21 people like this
Posted by Hold up other projects
a resident of Leland Manor/Garland Drive
on Feb 14, 2017 at 4:52 pm

Hold up other projects is a registered user.

Can the City refuse to approve any other Sand Hill projects until there is an operating store?


24 people like this
Posted by Ed
a resident of Downtown North
on Feb 14, 2017 at 8:06 pm

No sympathy for Developer John Tze. He agreed to the poison pill in the terms of an excellent example of another 'planned community' fiasco. The only difference, is he's on the hook for fines. Yes, the city should enforce the terms of the deal, and collect the fines. These planned communities have proven to be one of the most idiotic options our city council has used over the years to feign some sort of development savvy when negotiating with developers with their eyes on the pay out prize. Letting Developer John Tze off the hook now would basically send the message, again, that our city govt is driven by, and more concerned with developers pocket books, than residents.


12 people like this
Posted by Curmudgeon
a resident of Downtown North
on Feb 14, 2017 at 9:31 pm

Sand Hill reasonably wants what other PC spot-zoning developers get from city hall--no enforcement of the obligations they agreed to for enhanced development concessions.


3 people like this
Posted by Get a Chinese grocer in there!
a resident of Midtown
on Feb 14, 2017 at 9:44 pm

Does anyone know if Sand Hill has talked to Marina or 99 Ranch? It would be a perfect fit for our changing demographics!


10 people like this
Posted by anonymous
a resident of Duveneck/St. Francis
on Feb 15, 2017 at 9:18 am

@Get a...
Such ideas as yours have been floated before in this forum on other previous threads.
We as members of the public have no accurate way to know what Sand Hill may or may not have attempted other than casual anecdotes such as: that they claim they talked to X chain who declined. For example, perhaps the terms/rent offered was unaffordable, even if an initial discussion with a chain did occur. The whole situation gives every indication of not having been done in good faith as I posted above. Meanwhile, Sand Hill has the huge profit (from the housing they were allowed to install and immediately profit from at the Center - where there was no housing previously, as you may or may not know).


2 people like this
Posted by Anonymous
a resident of Downtown North
on Feb 15, 2017 at 9:24 am

In something that probably went under the radar, Sand Hill leased the Hotel California to turn it into low-incoming housing. Perhaps to get back into the good graces of the city for any future development plans.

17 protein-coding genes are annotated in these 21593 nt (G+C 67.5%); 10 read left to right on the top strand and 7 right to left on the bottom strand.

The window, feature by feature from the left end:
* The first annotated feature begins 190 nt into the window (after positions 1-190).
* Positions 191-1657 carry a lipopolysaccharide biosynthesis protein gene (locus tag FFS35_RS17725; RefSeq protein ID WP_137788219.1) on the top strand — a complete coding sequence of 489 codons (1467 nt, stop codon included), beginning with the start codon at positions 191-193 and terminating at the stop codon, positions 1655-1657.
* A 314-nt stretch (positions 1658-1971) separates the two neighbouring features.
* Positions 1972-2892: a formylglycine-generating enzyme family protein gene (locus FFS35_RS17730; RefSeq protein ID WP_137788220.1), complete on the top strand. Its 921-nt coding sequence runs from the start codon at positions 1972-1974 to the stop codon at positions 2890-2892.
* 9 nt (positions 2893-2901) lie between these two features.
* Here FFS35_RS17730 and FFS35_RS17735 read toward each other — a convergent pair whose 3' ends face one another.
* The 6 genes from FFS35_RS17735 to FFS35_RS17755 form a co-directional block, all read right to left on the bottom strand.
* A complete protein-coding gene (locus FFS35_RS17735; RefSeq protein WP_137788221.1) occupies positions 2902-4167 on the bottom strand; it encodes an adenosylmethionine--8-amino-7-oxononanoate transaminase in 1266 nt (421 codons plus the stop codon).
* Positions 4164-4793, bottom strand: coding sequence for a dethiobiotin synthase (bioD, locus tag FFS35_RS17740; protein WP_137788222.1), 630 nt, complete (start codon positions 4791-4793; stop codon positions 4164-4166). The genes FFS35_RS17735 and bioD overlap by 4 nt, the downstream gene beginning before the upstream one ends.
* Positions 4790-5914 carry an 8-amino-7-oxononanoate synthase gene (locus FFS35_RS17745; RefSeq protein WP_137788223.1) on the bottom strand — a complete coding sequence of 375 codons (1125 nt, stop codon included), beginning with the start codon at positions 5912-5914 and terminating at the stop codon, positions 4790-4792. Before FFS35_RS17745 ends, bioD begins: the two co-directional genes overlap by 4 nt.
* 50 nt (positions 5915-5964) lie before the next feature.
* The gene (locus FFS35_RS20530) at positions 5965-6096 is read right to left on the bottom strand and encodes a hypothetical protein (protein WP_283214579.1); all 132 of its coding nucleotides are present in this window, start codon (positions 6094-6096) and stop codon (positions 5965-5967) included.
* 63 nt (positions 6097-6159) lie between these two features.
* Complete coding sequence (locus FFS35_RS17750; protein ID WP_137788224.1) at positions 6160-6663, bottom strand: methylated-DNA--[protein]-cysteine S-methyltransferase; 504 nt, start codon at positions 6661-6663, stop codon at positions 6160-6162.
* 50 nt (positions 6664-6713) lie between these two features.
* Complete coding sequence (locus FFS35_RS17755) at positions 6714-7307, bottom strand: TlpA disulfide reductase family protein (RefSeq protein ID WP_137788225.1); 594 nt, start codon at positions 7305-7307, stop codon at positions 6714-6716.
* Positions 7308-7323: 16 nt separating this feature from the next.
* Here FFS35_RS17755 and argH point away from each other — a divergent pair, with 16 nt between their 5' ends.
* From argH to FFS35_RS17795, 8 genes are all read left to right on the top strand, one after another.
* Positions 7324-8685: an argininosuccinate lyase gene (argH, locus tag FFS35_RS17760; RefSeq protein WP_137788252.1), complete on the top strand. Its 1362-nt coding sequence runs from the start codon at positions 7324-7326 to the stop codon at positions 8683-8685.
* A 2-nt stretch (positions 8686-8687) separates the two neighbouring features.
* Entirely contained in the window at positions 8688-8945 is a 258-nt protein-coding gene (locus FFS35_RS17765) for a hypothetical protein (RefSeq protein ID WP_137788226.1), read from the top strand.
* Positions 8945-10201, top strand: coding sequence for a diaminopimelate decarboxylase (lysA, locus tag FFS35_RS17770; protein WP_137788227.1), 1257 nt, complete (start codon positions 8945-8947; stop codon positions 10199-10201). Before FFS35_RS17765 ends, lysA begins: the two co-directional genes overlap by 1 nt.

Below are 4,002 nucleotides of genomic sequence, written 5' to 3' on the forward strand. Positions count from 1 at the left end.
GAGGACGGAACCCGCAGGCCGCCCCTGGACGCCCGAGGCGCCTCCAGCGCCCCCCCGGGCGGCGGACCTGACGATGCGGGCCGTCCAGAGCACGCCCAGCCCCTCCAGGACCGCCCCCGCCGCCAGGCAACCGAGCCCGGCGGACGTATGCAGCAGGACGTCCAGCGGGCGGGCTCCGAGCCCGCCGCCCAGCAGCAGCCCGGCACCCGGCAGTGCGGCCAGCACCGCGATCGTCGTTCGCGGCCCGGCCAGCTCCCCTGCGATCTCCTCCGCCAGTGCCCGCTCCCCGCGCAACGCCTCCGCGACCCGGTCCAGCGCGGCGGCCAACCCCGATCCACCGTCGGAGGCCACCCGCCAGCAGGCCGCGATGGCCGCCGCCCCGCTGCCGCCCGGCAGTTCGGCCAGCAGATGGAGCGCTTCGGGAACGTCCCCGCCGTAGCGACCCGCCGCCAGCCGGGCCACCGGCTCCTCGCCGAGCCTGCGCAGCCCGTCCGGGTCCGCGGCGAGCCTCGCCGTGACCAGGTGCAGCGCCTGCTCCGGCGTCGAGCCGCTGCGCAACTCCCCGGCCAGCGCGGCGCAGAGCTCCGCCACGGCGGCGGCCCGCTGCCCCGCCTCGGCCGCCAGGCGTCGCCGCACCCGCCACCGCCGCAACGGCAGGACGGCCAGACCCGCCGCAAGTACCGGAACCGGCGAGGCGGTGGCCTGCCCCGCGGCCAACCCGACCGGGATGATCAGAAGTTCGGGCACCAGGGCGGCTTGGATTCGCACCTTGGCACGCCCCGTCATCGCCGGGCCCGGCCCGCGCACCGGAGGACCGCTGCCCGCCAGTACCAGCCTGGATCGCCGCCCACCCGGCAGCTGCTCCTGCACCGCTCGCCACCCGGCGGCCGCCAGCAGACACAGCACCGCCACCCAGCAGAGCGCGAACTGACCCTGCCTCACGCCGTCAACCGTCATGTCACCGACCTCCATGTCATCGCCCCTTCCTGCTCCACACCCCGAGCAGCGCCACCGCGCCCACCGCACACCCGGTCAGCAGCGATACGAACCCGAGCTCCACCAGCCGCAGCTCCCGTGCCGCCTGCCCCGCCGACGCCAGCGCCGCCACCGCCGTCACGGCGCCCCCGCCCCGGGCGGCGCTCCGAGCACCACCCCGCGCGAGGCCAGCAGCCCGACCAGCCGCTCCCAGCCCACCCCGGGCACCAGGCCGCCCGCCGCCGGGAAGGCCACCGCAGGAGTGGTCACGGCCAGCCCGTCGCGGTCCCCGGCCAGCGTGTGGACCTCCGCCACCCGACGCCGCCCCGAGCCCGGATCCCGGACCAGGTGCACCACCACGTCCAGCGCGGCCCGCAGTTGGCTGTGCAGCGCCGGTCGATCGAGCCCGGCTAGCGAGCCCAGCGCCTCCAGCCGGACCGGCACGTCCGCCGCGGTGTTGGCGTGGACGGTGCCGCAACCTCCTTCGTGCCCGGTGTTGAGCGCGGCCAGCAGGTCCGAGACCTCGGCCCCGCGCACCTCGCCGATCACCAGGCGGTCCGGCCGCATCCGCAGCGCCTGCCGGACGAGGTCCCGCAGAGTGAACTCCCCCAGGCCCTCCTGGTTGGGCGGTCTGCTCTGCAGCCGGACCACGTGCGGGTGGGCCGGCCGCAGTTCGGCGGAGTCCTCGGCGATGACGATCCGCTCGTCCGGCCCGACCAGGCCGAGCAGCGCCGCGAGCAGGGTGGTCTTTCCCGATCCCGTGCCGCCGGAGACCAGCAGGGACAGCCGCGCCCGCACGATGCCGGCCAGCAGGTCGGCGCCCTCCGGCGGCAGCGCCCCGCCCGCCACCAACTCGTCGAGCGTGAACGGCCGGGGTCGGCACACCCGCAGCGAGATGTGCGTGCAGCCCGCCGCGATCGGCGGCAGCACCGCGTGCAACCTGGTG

Like this comment
Posted by xPA
a resident of another community
on Feb 15, 2017 at 9:55 am

I have no idea how a supermarket can survive at that location.
The demand for a market at that location is both futile and infantile.

If on the outside chance it was successful, the parking situation would make Town&Country parking seem pleasant by comparison.

Palo Alto is reaping the legacy of it's ill-concieved 20K-square-foot market limit.
Perhaps the city should complete its meddling with economic reality and open its own store store.


3 people like this
Posted by Steve Dabrowski
a resident of Duveneck/St. Francis
on Feb 15, 2017 at 12:02 pm

Perhaps the CC will suggest a three story parking garage for the site with an additional two stories of condo's on top. May be under 50 ft.


5 people like this
Posted by anonymous
a resident of Duveneck/St. Francis
on Feb 15, 2017 at 12:44 pm

@xPA
Perhaps you are unfamiliar with the fact that there was historically a grocer there. Lucky (before the center was renovated).
Also, for some time The Fresh Market occupied the grocer space, but they removed all their stores in the western part of the U.S. The store there was doing all right.
There was sufficient parking near the grocer.
Plus many of us found it fine to walk over to the grocer.
Meanwhile, SINCE the grocer space has been vacated, there have been a ton of cars in the parking lot - I believe these are carpooling commuters using a free lot to park their vehicles because this is convenient to the freeway entrance. IT is NOT intended to be a "park and ride lot" but may have become one since in general this region is short of parking.
What would NOT be OK would be to install a nail salon, liquor store or 7-11 or temporary space for a Halloween store.
It is arguable about the size of the grocer space -- in any case, the developer made a good faith agreement with eyes wide open with the City of Palo Alto and received special concessions so the developer could quickly reap major profits from the semi-high density luxury housing they installed there.


Like this comment
Posted by xPA
a resident of another community
on Feb 15, 2017 at 1:01 pm

I remember when a man was found in the Edgewood Lucky's after closing hours.
When approached he shot out the glass doors and left without saying a word.
You mean that Lucky's? Yes, the good old days.

In all fairness, a market could survive in that space if the prices were sufficiently higher than prices in the surrounding towns. I suspect, without evidence, that the proponents of an Edgewood market might be a bit more price sensitive that the average Palo Alto resident.

Who would not be for a great market with low prices? I'm also fond of low taxes coupled with a high level of services.


1 person likes this
Posted by Me 2
a resident of Old Palo Alto
on Feb 15, 2017 at 1:21 pm

"What would NOT be OK would be to install a nail salon, liquor store or 7-11 or temporary space for a Halloween store."

Why not? Don't you miss Whiskey Gulch?


7 people like this
Posted by Good Reasons
a resident of University South
on Feb 15, 2017 at 2:30 pm